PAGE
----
[pur-muh-nuh ns] /ˈpɜr mə nəns/
the condition or quality of being ; perpetual or continued existence.
the state or quality of being permanent
early 15c., from Middle French permanence and directly from Medieval Latin permanentia (early 14c.), from Latin permanens (see permanent). Related: Permanency.
[pur-mee-uh-buh l] /ˈpɜr mi ə bəl/ adjective 1. capable of being . /ˈpɜːmɪəbəl/ adjective 1. capable of being permeated, esp by liquids adj. early 15c., from Late Latin permeabilis “that can be passed through, passable,” from Latin permeare “to pass through, go over,” from per- “through” (see per) + meare “to pass,” from PIE root […]
[per-mis-uh-buh l] /pərˈmɪs ə bəl/ adjective 1. that can be ; allowable: a permissible amount of sentimentality under the circumstances; Such behavior is not permissible! /pəˈmɪsəbəl/ adjective 1. permitted; allowable adj. early 15c., from Old French permissible (15c.) and directly from Medieval Latin permissibilis, from permiss-, past participle stem of Latin permittere (see permit (v.)).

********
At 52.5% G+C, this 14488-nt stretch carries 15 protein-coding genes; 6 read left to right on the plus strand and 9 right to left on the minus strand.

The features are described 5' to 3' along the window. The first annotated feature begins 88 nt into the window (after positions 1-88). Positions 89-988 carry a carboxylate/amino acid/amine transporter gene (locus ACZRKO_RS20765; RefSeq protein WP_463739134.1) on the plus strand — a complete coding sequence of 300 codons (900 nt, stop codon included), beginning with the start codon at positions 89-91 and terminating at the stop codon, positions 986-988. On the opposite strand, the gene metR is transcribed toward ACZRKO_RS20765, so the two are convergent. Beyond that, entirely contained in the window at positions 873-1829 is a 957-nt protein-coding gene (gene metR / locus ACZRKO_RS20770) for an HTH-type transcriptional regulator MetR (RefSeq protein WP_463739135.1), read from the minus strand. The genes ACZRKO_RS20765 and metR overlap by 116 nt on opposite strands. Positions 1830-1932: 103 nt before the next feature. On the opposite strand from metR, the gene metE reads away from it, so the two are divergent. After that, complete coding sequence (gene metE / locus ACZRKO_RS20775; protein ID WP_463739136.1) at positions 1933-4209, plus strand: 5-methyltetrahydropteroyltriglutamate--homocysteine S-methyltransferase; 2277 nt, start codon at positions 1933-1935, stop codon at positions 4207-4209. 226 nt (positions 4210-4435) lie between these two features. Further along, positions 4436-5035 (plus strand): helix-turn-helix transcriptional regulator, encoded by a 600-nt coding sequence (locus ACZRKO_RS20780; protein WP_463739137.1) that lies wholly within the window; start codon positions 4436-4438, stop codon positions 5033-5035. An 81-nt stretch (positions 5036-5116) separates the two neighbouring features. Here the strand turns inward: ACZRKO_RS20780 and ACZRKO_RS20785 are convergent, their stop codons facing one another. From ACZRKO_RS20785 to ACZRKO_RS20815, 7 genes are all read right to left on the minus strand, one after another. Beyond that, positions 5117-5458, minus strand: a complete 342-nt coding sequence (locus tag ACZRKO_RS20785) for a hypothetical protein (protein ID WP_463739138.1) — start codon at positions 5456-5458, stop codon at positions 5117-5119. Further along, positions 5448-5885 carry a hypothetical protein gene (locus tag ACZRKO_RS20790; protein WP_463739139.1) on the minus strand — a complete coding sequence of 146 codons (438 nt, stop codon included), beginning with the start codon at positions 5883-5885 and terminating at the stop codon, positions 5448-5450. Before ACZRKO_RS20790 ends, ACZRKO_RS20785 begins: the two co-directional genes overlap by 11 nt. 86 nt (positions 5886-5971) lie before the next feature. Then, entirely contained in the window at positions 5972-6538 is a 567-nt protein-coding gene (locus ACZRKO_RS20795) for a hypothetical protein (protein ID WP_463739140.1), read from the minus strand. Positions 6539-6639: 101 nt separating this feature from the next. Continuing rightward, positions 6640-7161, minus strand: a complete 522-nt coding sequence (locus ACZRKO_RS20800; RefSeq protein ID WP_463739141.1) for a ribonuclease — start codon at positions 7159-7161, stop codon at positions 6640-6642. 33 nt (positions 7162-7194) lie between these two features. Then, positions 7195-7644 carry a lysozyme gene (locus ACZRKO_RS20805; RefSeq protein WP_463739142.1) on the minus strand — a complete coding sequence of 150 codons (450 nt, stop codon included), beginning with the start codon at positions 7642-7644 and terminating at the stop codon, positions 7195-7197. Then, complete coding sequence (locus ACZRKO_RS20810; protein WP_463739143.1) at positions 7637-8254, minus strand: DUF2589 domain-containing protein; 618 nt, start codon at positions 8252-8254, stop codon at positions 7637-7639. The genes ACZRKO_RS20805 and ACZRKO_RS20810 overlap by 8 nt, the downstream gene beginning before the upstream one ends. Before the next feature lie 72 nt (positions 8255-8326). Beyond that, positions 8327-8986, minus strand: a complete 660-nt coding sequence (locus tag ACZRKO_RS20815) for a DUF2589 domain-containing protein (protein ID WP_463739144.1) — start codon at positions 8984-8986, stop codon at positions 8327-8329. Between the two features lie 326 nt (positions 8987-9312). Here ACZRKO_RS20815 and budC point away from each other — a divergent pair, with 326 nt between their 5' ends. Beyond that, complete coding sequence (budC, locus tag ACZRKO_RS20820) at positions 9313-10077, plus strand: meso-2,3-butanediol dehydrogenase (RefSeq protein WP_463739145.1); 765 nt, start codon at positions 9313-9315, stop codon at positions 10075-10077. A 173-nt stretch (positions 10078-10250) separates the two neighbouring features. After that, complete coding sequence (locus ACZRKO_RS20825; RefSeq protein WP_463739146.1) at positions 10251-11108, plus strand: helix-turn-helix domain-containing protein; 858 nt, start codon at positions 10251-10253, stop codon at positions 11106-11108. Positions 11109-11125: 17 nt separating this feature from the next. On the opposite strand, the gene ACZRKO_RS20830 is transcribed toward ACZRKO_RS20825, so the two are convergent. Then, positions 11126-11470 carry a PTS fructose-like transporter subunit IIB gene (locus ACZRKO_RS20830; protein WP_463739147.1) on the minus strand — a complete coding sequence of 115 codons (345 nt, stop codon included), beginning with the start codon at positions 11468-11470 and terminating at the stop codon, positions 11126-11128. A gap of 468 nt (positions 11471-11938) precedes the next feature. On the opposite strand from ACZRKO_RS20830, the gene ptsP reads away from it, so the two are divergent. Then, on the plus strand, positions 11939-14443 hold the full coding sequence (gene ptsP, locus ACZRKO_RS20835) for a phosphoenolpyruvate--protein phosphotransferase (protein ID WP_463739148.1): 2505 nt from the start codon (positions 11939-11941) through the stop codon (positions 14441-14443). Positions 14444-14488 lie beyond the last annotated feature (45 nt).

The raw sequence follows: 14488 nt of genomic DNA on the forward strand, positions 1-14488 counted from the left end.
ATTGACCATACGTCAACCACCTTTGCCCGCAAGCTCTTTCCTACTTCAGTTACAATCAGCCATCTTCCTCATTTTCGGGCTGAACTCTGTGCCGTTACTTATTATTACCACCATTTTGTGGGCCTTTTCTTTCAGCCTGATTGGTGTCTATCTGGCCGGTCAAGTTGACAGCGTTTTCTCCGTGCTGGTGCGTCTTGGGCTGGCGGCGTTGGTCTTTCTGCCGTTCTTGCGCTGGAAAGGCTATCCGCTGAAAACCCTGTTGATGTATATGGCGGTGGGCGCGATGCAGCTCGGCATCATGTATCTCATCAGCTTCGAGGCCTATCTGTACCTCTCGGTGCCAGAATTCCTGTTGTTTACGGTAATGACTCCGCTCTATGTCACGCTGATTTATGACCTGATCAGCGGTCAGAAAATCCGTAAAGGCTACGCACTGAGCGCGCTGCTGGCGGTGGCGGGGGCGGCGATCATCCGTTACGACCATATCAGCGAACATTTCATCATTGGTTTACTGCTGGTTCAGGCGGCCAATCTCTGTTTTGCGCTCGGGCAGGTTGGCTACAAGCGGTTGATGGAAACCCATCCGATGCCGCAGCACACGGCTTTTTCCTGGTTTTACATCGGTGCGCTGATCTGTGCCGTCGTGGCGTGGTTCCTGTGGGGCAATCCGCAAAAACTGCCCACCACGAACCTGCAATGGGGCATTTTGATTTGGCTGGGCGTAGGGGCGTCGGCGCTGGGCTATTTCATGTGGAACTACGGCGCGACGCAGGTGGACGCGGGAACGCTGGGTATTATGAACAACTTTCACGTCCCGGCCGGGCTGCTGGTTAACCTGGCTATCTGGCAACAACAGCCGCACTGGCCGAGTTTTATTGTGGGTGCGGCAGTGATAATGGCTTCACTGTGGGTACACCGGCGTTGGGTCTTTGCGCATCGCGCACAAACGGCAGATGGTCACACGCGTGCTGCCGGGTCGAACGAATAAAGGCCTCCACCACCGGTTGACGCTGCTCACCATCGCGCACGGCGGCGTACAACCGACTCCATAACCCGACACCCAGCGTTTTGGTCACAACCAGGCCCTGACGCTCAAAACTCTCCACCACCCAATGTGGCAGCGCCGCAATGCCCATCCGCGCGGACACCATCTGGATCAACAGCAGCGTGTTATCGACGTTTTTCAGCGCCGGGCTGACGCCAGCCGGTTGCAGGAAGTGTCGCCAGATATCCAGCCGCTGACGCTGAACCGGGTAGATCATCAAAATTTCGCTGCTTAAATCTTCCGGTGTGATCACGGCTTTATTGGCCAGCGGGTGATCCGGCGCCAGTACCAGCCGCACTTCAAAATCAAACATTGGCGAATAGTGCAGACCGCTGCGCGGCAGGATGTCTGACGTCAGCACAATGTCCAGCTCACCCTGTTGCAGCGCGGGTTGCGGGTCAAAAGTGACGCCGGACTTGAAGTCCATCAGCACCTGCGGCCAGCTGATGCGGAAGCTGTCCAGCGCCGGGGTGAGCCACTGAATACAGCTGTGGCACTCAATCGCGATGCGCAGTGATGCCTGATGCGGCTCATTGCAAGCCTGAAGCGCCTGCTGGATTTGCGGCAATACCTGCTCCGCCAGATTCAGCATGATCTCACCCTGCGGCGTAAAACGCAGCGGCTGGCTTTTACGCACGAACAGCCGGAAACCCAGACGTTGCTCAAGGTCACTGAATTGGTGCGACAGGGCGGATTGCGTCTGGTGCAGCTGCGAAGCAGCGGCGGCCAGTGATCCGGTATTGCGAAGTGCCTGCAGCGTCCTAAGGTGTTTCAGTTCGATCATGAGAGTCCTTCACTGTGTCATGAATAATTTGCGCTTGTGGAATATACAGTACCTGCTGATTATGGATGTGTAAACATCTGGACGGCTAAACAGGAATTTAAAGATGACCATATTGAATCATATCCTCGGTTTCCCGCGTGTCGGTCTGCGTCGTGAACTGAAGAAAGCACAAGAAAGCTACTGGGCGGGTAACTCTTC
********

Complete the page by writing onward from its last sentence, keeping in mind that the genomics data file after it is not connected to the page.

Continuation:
[per-mis-iv] /pərˈmɪs ɪv/ adjective 1. habitually or characteristically accepting or tolerant of something, as social behavior or linguistic usage, that others might disapprove or forbid. 2. granting or denoting : a permissive nod. 3. . 4. Genetics. (of a cell) replication of a strand of DNA that could be lethal, as a viral segment or […]
[verb per-mit; noun pur-mit, per-mit] /verb pərˈmɪt; noun ˈpɜr mɪt, pərˈmɪt/ verb (used with object), permitted, permitting. 1. to allow to do something: Permit me to explain. 2. to allow to be done or occur: The law does not permit the sale of such drugs. 3. to tolerate; agree to: a law permitting Roman Catholicism […]